Friday 16 February 2024

Brexit, Brexitism, and the Trump and Russian threats

In the Brexit debate, discussion of its geo-political damage has often been the poor relation of that of its economic damage. It’s easy to understand why, as the economic damage is more tangible and, to a degree, more quantifiable. The latest evidence of that came this week in a new analysis by Goldman Sachs, the significance of which is that, for the first time, it drew together all of the different counterfactual models, with the headline finding being that that UK GDP is now 5% lower than it would have been without Brexit.

However, ultimately, the geo-political damage may be even more important and more likely to lead to a softening, or even reversal, of Brexit. That isn’t because Brexit is the cause of all Britain’s geo-political problems, any more than EU membership would resolve them, but because Brexit has created additional problems whilst doing nothing at all to help those which would exist anyway.

Geo-politics does not just mean defence, and certainly not just defence in its traditional military meanings, but includes those things along with the wider panoply of security, soft power, diplomacy, and international relations. Thus configured, it is climate change which presents the biggest set of geo-political challenges for Britain, as for every other country, but, for all the urgency of that, those relating to war in its various forms have a particular immediacy.

That immediacy has been ratcheted up several notches by Donald Trump’s latest comments about Russia and NATO, including that he would encourage Russia to “do whatever the hell they want” to members not reaching the 2% of GDP defence spending target. That would be a direct violation of the basic principle of mutual defence, leading the NATO Secretary-General to say that the comments “undermine all of our security”.

This comes at a time when, of course, there is a real possibility of a second Trump Presidency and, if that comes about, there are now multiple signs that it would be (even) more extreme than the first one, and far less constrained. The liberal Conservative historian and journalist Anne Applebaum has argued that Trump would “abandon NATO”, even if not formally leaving it. Whether or not that proves true, there can be no doubt of the close affinities between Trump and Putin, something in plain sight last week when Tucker Carlson – who has been described as “perhaps the highest-profile proponent of ‘Trumpism’” – conducted a sycophantic interview with the Russian leader.

General background

I’ve written at length before about the nexus of geo-political issues around Brexit, Trump and Russia, initially when ‘previewing the geo-political costs of Brexit’ at the time of Putin’s poison attacks in Salisbury in March 2018, and then in March 2022 following Russia’s invasion of Ukraine. Much that is in those two posts still stands, and I will avoid repeating them save to briefly draw out three general points.

First, Brexit necessarily fractured the central tenet of UK geo-political strategy by destroying its role as a US-EU bridge. Burning one end of that bridge was bound to fray the other end, under any US Presidency, and the Northern Ireland aspects of Brexit were always potentially liable to cause further tensions in UK-US relations. Equally, whilst a Trump Presidency would have been difficult for the UK even without Brexit, and will be if it recurs, it is a particular delusion of Brexiters that Trump regards Brexit Britain with some kind of special affection. In fact, whilst he may be happy to heap praise on sycophants like Nigel Farage, the idea that he has any interest in what happens to the UK, or even any loyalty to such court jesters, is preposterous.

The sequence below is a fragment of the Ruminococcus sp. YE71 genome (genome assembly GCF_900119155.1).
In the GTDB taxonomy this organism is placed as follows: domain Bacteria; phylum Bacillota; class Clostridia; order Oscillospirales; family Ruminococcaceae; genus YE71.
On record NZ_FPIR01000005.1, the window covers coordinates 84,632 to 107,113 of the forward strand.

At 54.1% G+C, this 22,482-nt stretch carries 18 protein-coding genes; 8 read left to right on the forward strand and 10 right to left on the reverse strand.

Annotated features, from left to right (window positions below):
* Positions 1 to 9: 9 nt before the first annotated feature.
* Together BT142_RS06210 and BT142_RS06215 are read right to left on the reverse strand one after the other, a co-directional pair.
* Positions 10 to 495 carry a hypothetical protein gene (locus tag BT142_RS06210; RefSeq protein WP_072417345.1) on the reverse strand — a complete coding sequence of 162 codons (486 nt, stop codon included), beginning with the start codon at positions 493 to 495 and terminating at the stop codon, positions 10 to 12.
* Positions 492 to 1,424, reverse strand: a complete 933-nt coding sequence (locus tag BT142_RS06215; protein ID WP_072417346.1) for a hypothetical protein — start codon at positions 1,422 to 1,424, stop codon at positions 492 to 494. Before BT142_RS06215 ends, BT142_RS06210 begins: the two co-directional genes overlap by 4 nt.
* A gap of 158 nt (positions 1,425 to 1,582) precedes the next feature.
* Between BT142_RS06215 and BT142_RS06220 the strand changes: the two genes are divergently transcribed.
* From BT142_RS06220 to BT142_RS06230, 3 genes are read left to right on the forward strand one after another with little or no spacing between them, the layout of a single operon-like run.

Secondly, Brexiters showed a crucial strategic ignorance in configuring NATO as the only international organization needed to meet Britain’s security and defence needs, and the EU as entirely irrelevant to these, when, in fact, the two have become increasingly intertwined. That has become even more obvious since the invasion of Ukraine, which also showed the absurdity of the Brexiters’ vision of ‘Global Britain’ and its associated ‘Indo-Pacific tilt’. As the revised Integrated Review of 2023 recognized, the European continent remains the UK’s primary defence theatre and, within that theatre, Russia its sole, but considerable, threat.

Thirdly, even without delving into the murky question of direct Russian interference in the Referendum (a question which could only really be answered by the intelligence services, who were not asked to do so for the 2021 ‘Russia Report’), Brexit was undoubtedly welcome to Putin, and fully consistent with his longstanding attempts to destabilize both the UK and the EU. It is a point insufficiently made to the plastic patriots of Brexit just how comprehensively they played into his hands, even if it cannot be proved that they were his puppets.

The Russian threat and responses to it

These general points provide the background to the current situation. It is one in which the threat of Russia is undeniable. Putin may not have had the swift victory he expected in Ukraine but may salvage something he will be able to claim as victory, especially if a Trump presidency withdraws US support to Kiev, or even without that, if Republican resistance to such support persists. Nor has prosecution of the war prevented continuing Russian aggression, both overt and covert, elsewhere in Europe.

For example, last year, NATO intercepted over 300 Russian planes threatening its airspace, mainly over the Baltic states, with the RAF responsible for at least 50 of these interceptions. Meanwhile, Russian interference and influence in Kosovo and Serbia, Moldova, Bosnia, and Montenegro continued. Just this week Moscow put the Estonian Prime Minister on a so-called ‘wanted list’, as part of its ongoing attempts to bully and intimidate its neighbours. And whilst the 2021 Russia Report may not have delved into the Brexit referendum, it gave no room to doubt the extent of Russian activity in political disinformation campaigns against the UK, whilst as recently as last December the intelligence authorities revealed the ongoing nature of Russian cyber-attacks.